Free Designer Pattern: McQueen Dress

Akuac Thiep photographed by Nick Knight in Alexander McQueen Spring 2020 by Sarah Burton
Akuac Thiep in Alexander McQueen SS 2020 by Sarah Burton. Photo: Nick Knight. Image: SHOWstudio.

In memory of Paco Peralta.

SHOWstudio’s latest Design Download is an Alexander McQueen dress.

Back view: Akuac Thiep photographed by Nick Knight in Alexander McQueen Spring 2020 by Sarah Burton
Akuac Thiep in Alexander McQueen SS 2020 by Sarah Burton. Photo: Nick Knight. Image: SHOWstudio.

A current-season design, it was the opening look in Sarah Burton’s Spring 2020 collection for McQueen.

Alexander McQueen Spring 2020 by Sarah Burton
Alexander McQueen Spring 2020 by Sarah Burton. Model: Vilma Sjoberg. Image: Vogue Runway.
Detail, Alexander McQueen Spring 2020 by Sarah Burton
Detail, Alexander McQueen Spring 2020 by Sarah Burton. Image: Vogue Runway.

This romantic collection drew comparisons with the couture, featuring reworked old patterns and past-season fabrics, as well as Irish linens, damask or beetled, fine wool suiting from the north of England, and hand embroidery worked by the entire McQueen studio.

“I love the idea of people having the time to make things together, the time to meet and talk together, the time to reconnect to the world.” – Sarah Burton

The dress re-envisions its show-opening counterpart in Alexander McQueen’s Eshu, named for the Yoruba trickster god and presented 20 years ago in a disused Hitchcock studio. (See Suzy Menkes, “London Crowns Its Fashion Kings,” and Savage Beauty.) As SHOWstudio notes, Burton’s “articulated puff-sleeve dress [is] a reimagining of the Autumn/Winter 2000 Eshu dress, originally crafted in calico with a focus on the silhouette.”

Alexander McQueen Fall 2000 - Eshu
Alexander McQueen Fall 2000 (Eshu). Image: Vogue Runway.

Steven Klein photographed Björk in a denim variation for Vogue’s September issue:

"A Brave New Björk," Vogue September issue 2000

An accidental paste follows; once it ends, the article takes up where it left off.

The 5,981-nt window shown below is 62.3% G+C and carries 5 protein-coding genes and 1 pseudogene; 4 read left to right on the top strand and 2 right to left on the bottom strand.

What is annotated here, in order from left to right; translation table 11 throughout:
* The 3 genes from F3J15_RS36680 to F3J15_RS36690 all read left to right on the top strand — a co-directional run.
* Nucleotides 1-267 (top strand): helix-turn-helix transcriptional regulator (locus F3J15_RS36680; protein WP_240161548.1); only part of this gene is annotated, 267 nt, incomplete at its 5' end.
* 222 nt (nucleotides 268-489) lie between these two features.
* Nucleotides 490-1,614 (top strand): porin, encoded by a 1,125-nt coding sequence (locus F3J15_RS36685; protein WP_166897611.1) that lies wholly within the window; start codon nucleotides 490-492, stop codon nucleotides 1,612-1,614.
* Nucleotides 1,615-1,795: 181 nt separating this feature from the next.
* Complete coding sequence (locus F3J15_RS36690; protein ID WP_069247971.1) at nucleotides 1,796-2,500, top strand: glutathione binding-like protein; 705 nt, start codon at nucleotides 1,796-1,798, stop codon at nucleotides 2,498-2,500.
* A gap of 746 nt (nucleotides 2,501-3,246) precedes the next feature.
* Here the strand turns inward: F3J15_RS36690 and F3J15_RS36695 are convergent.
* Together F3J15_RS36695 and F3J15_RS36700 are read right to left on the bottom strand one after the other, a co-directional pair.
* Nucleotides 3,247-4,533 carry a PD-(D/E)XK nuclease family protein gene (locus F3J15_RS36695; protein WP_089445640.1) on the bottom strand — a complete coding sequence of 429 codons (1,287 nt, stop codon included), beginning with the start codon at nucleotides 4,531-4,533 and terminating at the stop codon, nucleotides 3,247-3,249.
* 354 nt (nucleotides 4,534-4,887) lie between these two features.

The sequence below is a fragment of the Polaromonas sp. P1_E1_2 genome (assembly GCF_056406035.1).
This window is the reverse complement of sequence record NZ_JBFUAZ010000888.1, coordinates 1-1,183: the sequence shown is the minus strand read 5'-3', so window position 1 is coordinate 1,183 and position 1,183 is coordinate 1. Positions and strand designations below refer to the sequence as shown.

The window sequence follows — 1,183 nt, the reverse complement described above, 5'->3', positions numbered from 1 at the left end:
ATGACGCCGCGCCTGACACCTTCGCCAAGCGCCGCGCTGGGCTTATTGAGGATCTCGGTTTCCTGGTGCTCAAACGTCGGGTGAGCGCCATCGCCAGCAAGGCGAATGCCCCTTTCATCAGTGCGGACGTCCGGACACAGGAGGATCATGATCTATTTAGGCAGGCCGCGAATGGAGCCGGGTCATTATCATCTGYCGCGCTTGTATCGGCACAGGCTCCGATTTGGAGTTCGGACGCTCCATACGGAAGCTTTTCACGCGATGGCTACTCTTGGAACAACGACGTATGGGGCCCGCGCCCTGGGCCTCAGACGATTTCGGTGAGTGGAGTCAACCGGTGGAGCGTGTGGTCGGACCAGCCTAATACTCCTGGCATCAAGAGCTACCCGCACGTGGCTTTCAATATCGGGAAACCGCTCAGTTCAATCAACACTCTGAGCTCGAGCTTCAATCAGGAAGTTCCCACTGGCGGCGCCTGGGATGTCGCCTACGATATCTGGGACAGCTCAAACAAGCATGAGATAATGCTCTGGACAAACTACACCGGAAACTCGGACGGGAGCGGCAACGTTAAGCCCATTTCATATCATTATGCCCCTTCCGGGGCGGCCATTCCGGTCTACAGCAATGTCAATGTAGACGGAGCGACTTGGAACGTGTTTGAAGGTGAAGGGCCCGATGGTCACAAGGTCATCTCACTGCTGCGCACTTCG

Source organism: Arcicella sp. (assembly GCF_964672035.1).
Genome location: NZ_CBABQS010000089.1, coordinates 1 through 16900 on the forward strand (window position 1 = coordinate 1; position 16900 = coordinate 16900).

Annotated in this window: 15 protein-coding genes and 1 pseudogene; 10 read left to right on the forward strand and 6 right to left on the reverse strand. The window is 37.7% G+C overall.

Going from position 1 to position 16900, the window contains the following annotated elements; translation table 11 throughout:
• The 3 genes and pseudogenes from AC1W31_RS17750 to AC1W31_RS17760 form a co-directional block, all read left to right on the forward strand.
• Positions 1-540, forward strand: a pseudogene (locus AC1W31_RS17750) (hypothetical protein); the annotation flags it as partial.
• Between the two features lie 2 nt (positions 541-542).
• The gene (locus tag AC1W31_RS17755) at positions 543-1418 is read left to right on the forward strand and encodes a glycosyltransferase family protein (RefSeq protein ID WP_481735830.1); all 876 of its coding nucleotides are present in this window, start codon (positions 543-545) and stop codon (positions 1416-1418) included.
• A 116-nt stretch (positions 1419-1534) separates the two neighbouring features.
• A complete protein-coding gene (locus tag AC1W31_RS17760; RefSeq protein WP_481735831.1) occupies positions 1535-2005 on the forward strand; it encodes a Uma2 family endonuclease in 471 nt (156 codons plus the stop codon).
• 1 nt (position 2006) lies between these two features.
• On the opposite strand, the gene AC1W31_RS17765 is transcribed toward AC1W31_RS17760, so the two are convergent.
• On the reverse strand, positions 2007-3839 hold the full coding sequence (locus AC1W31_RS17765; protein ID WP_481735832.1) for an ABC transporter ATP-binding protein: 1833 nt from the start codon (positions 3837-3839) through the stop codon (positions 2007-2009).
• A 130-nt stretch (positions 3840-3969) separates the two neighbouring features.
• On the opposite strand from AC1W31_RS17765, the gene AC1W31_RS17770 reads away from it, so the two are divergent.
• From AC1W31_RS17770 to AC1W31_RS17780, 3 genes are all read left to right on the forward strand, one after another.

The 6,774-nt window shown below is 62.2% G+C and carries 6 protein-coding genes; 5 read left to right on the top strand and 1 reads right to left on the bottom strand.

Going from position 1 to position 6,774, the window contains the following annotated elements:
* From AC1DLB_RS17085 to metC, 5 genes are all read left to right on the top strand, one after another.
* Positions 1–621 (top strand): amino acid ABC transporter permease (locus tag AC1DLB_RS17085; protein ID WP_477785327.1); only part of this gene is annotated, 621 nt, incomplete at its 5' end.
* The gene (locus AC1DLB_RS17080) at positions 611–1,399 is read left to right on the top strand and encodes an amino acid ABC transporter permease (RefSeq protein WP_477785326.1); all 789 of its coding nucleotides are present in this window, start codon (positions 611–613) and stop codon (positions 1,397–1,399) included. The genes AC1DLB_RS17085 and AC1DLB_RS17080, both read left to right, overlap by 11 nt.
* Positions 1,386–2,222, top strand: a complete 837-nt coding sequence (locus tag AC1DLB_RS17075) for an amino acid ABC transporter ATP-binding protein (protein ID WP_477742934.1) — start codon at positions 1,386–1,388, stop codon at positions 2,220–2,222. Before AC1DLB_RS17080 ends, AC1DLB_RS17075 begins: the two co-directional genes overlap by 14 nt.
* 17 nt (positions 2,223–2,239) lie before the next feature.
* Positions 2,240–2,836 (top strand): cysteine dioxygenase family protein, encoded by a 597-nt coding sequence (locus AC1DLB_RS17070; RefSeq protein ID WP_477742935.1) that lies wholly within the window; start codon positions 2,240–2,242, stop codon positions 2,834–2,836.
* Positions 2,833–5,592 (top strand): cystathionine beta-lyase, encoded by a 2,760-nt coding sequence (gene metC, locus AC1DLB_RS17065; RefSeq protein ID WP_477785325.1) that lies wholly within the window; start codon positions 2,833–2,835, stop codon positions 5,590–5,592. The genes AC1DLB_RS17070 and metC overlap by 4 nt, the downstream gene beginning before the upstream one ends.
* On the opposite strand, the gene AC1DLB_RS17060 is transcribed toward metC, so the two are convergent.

Björk in a distressed denim dress from Eshu, Alexander McQueen FW 2000, Vogue, September 2000. Photo: Steven Klein. Editor: Phyllis Posnick. Image: bjork.fr.

In the same issue, the designer portfolio opens with a group portrait of McQueen and his team for Eshu, including model Liberty Ross, Isabella Blow, jeweller Shaun Leane, and the young Sarah Burton.

"How Many People Does It Take to Design a Dress?" Alexander McQueen and team, with Sarah Burton, near right, and Liberty Ross and Isabella Blow in looks from the Eshu collection, photographed by Annie Leibovitz. Vogue, September 2000
Alexander McQueen and team, with Sarah Burton at near right, Vogue, September 2000. Photo: Annie Leibovitz. Editor: Camilla Nickerson. Image: Vogue Archive.

Burton’s dress makes repeated appearances in the Spring 2020 campaign:

Alexander McQueen Spring 2020 ad campaign. Model: Felice Noordhoff. Photo: Jamie Hawkesworth. Art direction: M/M (Paris). Image: Alexander McQueen.
Alexander McQueen Spring 2020 ad campaign. Model: Vivien Solari. Photo: Jamie Hawkesworth. Art direction: M/M (Paris). Image: Alexander McQueen.

Also worn by Imaan Hammam in Masha Vasyukova’s campaign video (music by Isobel Waller-Bridge):

The pattern download comes in A4 sheets, with a test line to check the scale.

Image: SHOWstudio.

Download the dress pattern (18 pieces)

Size: Sample size. Update: Model Akuac Thiep is wearing the sample size. She is 5’10” and wears a size 8/36. (34″ bust | 25″ waist | 35″ hip) Source: Nevs Models.

Notes: Prints on 220 A4 sheets.

Notions: Back zipper.

Alexander McQueen Spring 2020 campaign
Alexander McQueen Spring 2020 ad campaign. Model: Vivien Solari. Photo: Jamie Hawkesworth. Art direction: M/M (Paris). Image: Alexander McQueen.